From a technical standpoint the direction of the film works at times but the music and special effects do not. Director Catherine Hardwicke has a very unique way in her vision of the novel. Her direction yields a simple naturalness to it, losing the classic constructed feel of most films. It does come across as appealing to watch at times but it does become a bit much by the films end. You'll either enjoy the direction to wish for a more natural feel. Regardless of preference neither would have made the film any better. The music is also another love-hate item. The music selection sounds far too forced, as if trying to capture a certain mood for the film's atmosphere which doesn't work. There's a classical element to it, as if yearning to have a connection to Bram Stoker's Dracula and is nice distraction from the angst feel of the film. Lastly there are the special effects which are noticeably unrealistic. There is a blur given to any vampire character that moves fast, but it looks more like blurred fast forwarding and thus rather unnatural looking.

No vampire film is really all complete without some sexual connotations and violence: both are included in low form. Language is also kept low and nudity is a no-go area considering the target audience.

Twilight is a vampire story which is caught in a midst of smoke. With its average story, average acting, average music but interesting direction, it has neither the cruel seductiveness of Dracula nor the morbid fascination of Interview with the Vampire. With its superficial layering Twilight presumes to be more valuable to modern day teen life then both but, simply put, is not.


Screen date: 19 December 2008
Release date: 19 December 2008

Tuesday, 16 December 2008

Rab Ne Bana Di Jodi

Delightful tale on love...

When Surinder's (Shakrukh Khan) mentor dies of a heart attack, Surinder is forced to fulfill his mentor's dying wish: to marry his daughter. Surinder complies with his mentor's wishes however the marital bond between himself and Taani (Anushka Sharma) is merely for the sole purpose of allowing Taani a place to live and not one of love. As an introvert, Surinder finds it difficult to express his deep love but finds a solution when Taani joins a dancing competition: transforming himself into Raj, an extrovert and flamboyant man who catches the attention of Taani.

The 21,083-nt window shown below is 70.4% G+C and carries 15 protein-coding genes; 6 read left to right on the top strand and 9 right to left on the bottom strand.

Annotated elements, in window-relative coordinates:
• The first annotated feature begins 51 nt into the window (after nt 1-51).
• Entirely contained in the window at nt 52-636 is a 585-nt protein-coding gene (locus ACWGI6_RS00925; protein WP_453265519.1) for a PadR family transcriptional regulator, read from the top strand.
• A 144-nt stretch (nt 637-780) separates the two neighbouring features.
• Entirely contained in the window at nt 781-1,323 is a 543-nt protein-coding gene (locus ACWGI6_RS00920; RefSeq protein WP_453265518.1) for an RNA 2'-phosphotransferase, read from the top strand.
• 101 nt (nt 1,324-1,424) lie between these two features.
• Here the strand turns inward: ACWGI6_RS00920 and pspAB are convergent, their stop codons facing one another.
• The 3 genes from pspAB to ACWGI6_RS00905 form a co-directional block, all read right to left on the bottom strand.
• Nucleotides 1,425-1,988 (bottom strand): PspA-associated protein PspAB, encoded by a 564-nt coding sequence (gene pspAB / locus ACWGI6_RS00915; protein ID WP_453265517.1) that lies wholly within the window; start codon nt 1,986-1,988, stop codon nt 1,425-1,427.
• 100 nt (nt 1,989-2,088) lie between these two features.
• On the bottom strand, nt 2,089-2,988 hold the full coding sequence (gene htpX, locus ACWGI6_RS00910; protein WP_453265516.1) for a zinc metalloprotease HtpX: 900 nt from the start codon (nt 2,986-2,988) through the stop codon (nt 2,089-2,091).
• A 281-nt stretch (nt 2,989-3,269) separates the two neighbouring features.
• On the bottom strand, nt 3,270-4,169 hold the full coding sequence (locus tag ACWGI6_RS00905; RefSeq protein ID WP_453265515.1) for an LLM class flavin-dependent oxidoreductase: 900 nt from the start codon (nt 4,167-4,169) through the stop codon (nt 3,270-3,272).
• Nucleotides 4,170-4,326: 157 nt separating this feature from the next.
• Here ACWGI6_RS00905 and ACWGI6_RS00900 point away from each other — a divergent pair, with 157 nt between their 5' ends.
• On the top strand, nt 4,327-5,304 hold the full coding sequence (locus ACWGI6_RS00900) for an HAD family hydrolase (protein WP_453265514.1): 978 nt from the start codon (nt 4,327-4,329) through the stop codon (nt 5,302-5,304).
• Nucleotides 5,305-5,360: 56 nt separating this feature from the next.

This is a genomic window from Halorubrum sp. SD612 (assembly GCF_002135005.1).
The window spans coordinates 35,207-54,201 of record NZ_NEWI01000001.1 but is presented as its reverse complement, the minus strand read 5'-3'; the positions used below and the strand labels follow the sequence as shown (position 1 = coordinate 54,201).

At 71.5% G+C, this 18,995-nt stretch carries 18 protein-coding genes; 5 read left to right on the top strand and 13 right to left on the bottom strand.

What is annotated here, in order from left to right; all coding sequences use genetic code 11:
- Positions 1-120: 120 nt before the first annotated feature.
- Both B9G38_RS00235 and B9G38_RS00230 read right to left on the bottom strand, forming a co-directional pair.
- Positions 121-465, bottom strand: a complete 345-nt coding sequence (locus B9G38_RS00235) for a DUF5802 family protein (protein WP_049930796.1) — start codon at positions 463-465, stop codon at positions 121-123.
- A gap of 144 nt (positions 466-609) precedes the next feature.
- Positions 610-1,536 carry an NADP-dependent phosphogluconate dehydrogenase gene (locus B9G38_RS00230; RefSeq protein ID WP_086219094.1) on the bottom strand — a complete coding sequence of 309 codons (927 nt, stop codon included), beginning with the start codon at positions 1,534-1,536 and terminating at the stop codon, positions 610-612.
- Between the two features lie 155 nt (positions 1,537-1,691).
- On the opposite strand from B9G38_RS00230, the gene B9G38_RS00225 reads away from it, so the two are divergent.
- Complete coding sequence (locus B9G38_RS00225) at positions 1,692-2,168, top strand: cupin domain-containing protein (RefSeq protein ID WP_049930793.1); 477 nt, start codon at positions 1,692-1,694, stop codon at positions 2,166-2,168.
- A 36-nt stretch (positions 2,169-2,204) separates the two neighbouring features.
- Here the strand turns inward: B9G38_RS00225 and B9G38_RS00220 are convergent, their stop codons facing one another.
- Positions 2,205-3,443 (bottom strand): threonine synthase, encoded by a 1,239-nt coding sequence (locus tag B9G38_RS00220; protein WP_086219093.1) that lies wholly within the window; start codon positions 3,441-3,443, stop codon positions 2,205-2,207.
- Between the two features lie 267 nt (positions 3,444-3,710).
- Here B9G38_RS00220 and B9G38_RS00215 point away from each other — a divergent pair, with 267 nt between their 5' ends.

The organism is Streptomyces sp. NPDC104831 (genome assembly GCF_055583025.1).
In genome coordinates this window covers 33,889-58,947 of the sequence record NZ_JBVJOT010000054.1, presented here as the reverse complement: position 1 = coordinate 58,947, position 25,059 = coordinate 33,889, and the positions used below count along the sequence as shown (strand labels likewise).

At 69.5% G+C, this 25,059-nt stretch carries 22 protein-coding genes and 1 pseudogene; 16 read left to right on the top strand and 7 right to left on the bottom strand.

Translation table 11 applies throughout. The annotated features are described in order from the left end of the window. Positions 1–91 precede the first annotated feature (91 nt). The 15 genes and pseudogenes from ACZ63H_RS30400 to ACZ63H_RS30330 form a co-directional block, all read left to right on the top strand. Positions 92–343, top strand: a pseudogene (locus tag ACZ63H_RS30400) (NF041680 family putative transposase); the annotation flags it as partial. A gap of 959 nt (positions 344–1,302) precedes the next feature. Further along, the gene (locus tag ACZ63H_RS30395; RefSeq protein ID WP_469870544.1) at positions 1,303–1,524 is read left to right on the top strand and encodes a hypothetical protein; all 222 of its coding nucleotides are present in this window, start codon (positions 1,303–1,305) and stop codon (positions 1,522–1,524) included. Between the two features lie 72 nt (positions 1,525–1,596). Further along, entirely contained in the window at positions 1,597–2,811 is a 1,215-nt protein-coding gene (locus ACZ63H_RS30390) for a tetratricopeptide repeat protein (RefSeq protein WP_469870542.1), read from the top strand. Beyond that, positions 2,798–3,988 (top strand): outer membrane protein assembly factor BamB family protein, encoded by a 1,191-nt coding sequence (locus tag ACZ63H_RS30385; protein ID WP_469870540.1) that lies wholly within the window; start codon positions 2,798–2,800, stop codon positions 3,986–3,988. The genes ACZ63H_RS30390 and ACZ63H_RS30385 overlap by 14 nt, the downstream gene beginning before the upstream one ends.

The story gets off to a slow start and steadily gains pace as the film progresses and this greatly mimics how Surinder's life changes from routine to excitement. At heart the film is a simple love story, echoing how Surinder fails to attract the attention of someone he loves and having to become someone he is not in order to do so. There is a nice, simple message to be learnt here and the love story is not entirely clich├ęd so the film does have a somewhat refreshing take on the ingrained romance tales of Bollywood. This does not however stop the many scenes where Surinder is battling with his love for Taani becoming a little repetitive by the film's end. With a little tighter editing on these parts the film would have also cut a little off its long run time but the film's length is a minor disturbance at best. The film is also fairly humourous, but not quite like Dostana's minute-by-minute comedy. As well the humour does not feel constructed but instead natural giving the context of some scenes a fairly real undertone.